You still need to be authentic here. For me, that was entrepreneurship start-ups. It’s such a great topic because I know that the people who will consume this content may also have a good chance of later buying AdWords software or Facebook ads software or Messenger software because my audience analytics has kind of indicated to me that that is a very discriminating trait amongst my best customers.
So, what we’re doing here is we’re actually creating demand higher up in the funnel so that later, when those people, they decide they need to do Messenger marketing or WordPress stuff or AdWords, they might remember kind of me or my businesses from earlier content that they’ve interacted with. That makes them significantly more likely to have a positive bias towards choosing my products and solutions instead of to some other random competitor, if that makes sense.”
Identify Future Marketing Platforms
As mentioned, in June 2018 Larry sold WordStream to Gannett for $150 million. His challenge nowadays is MobileMonkey, a Facebook Messenger Marketing Platform, where he serves as the CEO. What does MobileMonkey do? Larry explains:
“There are more daily active users on popular messaging platforms like messenger and WhatsApp than on social media, okay? More daily active users on messaging than social media, yet less than 1% of businesses are using messaging technologies to compete with their customers.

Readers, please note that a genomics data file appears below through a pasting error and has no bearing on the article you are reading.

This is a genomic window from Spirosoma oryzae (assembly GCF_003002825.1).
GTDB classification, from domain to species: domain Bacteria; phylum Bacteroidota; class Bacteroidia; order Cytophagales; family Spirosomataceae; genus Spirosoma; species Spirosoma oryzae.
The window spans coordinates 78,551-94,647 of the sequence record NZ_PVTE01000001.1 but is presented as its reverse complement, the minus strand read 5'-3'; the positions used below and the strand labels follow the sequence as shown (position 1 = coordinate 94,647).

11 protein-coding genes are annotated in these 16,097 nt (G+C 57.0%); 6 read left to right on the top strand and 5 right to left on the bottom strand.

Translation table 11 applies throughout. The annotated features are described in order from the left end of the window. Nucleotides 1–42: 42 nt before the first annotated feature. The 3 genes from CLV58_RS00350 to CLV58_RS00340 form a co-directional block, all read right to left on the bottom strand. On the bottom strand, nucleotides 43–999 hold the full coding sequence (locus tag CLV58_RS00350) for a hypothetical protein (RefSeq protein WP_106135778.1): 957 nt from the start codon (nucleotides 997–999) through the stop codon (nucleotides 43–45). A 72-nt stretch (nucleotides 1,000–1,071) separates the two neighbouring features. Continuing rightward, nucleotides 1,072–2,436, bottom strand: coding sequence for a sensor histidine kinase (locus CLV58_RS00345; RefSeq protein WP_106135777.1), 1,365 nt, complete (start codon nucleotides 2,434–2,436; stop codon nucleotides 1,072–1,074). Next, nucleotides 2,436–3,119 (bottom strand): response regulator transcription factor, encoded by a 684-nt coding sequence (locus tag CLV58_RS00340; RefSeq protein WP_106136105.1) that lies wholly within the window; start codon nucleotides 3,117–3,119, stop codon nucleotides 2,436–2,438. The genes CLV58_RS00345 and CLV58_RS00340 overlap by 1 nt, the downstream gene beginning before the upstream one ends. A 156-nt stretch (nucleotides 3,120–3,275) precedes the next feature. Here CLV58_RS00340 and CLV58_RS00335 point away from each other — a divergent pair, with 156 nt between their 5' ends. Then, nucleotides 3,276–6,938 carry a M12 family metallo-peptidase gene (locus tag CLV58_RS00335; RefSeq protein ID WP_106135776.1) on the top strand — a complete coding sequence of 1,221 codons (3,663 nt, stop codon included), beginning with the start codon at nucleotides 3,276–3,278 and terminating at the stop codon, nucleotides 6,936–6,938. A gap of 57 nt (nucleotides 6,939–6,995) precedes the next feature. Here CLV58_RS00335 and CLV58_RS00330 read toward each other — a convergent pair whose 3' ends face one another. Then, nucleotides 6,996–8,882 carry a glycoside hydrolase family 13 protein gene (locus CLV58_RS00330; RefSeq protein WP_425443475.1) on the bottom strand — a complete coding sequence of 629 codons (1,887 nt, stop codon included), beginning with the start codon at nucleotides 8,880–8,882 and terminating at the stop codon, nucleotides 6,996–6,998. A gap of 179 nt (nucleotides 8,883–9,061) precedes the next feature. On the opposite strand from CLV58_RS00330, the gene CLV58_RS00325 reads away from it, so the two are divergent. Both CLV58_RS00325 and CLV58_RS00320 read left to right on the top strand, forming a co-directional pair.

So, my thinking here is just that’s crazy. Consumers overwhelmingly prefer messaging over email but yet most businesses are just doing email and only email, not messaging.
So, I think this is an interesting space. I think that maybe in the next three, four, five years, we could see 30% or even 40% of businesses adopting this kind of technology, so it’s kind of along the lines of what I was saying earlier. I like to try to identify future marketing platforms and participate in those ecosystems. As I look at the merging marketing channels, I can’t see anything bigger than messaging that isn’t already big.
Look, it’s a complete reimagination of the marketing stack. So, if you think about it like how marketing works right now, it’s all built on email as the substrate upon which all this infrastructure is built, so I look at something like HubSpot. Landing pages, those are used to collect emails, basically, you know?
SEO and pay-per-click, that’s to drive traffic to landing pages, to collect emails. Drip campaigns, that’s a sequence of emails. All these technologies in the marketing world, it’s all driven by emails. What we’re trying to do is reimagine that whole infrastructure with messaging as the underlying technology.”